Babe Ruth And Joe Louis In Old Mission
Sept. 19, 2015
For several years, folks in Old Mission have heard unsubstantiated tales about how baseball legend Babe Ruth spent time on the peninsula almost 80 years ago. Here’s some substantiation.
Old Mission Inn owner Angie Jensen has written proof of The Babe’s visit in the summer of 1936, along with his buddy, 22-year-old boxing legend Joe Louis.
Built in 1869, the Inn is northern Michigan’s oldest continually operating historic hotel. Found in a trunk, the inn’s register book clearly shows the autographs of both champions who inked the ledger when they checked in on Aug. 20, 1936.
“We don’t know what rooms they stayed in or how long they stayed,” explains Jensen, who has overseen major improvements and collected hundreds of artifacts at the inn since she and her husband Bruce bought it in 1998. “But we know they were here at the same time.”
Nineteen thirty-six was a big year for Ruth and Louis. The 41-year-old former New York Yankees slugger had retired the previous year. Earlier in 1936 he was voted to be among the first five players to be inducted into Baseball’s Hall of Fame in 1939.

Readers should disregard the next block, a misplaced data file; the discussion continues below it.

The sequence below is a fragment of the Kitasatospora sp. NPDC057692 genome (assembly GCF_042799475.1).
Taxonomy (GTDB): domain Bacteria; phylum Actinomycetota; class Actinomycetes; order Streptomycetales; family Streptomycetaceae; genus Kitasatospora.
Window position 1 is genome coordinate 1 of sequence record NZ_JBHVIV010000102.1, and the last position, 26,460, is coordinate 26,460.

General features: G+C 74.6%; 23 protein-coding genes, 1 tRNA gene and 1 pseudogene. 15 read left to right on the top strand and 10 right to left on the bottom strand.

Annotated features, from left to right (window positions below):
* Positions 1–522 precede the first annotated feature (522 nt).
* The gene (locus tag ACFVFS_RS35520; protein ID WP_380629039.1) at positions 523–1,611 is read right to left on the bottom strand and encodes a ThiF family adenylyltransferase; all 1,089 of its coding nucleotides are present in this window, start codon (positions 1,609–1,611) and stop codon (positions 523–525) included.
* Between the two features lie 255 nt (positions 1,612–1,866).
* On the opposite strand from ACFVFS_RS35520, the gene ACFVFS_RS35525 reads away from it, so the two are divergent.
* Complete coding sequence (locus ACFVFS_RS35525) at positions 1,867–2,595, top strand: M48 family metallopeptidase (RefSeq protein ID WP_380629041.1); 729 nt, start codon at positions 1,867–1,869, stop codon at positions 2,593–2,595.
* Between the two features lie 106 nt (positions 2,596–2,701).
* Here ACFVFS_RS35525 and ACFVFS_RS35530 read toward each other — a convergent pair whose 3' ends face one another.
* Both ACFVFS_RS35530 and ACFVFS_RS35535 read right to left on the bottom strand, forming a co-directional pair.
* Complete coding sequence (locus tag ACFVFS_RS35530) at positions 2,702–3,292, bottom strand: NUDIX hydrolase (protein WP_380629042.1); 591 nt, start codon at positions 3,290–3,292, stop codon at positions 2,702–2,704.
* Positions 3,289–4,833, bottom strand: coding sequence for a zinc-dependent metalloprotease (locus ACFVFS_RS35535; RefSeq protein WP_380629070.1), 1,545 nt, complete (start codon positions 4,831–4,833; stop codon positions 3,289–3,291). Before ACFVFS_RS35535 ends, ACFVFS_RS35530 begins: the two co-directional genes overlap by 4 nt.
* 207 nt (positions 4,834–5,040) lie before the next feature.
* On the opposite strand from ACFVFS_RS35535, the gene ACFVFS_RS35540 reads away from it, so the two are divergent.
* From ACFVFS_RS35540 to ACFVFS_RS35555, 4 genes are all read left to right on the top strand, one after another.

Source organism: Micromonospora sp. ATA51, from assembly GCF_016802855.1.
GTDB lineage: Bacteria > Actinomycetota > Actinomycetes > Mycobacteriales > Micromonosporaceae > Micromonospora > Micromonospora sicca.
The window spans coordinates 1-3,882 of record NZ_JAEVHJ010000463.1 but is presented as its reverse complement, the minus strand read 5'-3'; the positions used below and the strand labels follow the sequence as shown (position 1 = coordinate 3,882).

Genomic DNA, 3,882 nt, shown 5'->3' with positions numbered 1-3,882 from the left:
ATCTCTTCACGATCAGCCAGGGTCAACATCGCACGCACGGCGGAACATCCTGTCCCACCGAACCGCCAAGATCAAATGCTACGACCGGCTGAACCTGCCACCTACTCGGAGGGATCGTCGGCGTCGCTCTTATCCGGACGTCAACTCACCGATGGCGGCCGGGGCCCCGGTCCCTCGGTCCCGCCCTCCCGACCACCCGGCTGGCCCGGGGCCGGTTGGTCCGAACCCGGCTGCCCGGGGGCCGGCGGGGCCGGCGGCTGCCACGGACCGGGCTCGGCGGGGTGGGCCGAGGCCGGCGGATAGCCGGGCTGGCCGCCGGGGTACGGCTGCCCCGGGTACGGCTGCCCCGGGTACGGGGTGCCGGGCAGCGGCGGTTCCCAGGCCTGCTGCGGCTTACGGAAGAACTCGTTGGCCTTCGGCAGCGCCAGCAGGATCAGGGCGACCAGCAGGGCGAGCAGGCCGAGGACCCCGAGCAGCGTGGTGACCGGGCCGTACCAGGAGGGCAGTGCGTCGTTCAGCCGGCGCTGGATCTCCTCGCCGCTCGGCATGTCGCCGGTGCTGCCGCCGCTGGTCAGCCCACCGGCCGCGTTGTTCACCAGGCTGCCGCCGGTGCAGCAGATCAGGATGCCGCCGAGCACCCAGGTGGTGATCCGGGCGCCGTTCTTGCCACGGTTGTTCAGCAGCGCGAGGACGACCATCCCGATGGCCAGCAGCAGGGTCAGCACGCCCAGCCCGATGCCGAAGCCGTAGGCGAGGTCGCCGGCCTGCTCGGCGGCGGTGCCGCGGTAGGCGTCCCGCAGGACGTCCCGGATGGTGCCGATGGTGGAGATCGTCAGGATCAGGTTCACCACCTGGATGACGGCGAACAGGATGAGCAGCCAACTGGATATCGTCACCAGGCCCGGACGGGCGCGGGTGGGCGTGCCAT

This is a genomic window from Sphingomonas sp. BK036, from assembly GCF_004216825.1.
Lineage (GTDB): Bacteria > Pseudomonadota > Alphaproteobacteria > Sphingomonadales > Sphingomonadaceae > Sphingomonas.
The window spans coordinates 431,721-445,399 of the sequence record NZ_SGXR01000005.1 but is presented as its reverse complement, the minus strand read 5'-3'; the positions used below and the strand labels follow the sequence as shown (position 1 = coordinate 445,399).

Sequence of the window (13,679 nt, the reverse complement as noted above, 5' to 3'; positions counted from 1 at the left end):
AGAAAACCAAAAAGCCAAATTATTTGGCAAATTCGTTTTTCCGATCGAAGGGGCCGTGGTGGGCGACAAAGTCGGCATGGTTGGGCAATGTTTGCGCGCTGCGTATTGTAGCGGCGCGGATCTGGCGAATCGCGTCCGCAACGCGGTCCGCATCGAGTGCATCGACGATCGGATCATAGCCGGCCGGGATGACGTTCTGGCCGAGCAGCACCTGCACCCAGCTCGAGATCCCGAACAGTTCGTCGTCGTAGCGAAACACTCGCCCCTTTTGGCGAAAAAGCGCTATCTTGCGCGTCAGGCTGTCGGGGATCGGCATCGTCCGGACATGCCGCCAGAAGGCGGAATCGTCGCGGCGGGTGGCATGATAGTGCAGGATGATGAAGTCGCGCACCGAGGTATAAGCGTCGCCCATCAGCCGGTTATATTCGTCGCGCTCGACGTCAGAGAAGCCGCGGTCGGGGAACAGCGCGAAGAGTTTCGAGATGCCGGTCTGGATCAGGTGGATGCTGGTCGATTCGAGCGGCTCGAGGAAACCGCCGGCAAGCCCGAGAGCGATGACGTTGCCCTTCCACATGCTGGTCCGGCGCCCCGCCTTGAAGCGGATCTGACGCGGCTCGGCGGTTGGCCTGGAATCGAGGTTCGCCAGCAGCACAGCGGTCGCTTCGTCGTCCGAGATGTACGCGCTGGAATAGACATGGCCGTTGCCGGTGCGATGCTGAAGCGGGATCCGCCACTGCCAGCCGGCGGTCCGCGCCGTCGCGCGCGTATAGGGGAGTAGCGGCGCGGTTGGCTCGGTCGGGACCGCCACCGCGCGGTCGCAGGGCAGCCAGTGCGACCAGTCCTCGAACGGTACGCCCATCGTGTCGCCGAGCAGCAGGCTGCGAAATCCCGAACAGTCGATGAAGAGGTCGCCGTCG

In August 1936, Louis was still stinging from his defeat two months earlier at the hands of German heavyweight Max Schmeling. Going into that match, Louis had a record of 23-0 and was considered invincible by many boxing experts. The Schmeling bout was considered a mere stepping stone for Louis to a title fight with champion James Braddock. But Schmeling delivered a thunderbolt right hand that knocked out Louis for the first time in his career. The Brown Bomber would get his revenge two years later by flattening Schmeling in the first round of their rematch.
One story is that Ruth was coming to the Inn and that Louis had been turned away from a Traverse City hotel. When he heard that, Ruth invited Louis to join him at the inn. “Both of them were very big celebrities at the time and Babe admired Joe,” says Jensen. "They remained friends for years.”
Another version of the story has Ruth invited north by auto magnate Henry Ford, who reportedly got upset that Ruth had been drinking and kicked him off what is now Power Island. The Babe supposedly spent time whacking baseballs around with Old Mission youngsters. “There’s no real proof of any of that,” says Jensen. “All we’ve been able to find is that they spent time here at the inn.”
Years before paved roads linked Traverse City and Old Mission, most visitors traveled to the tip of the peninsula by steamship, the S.S. Pere Marquette from Chicago. A round-trip ticket was $13 and that’s most likely the way Ruth and Louis would have arrived, according to Jensen.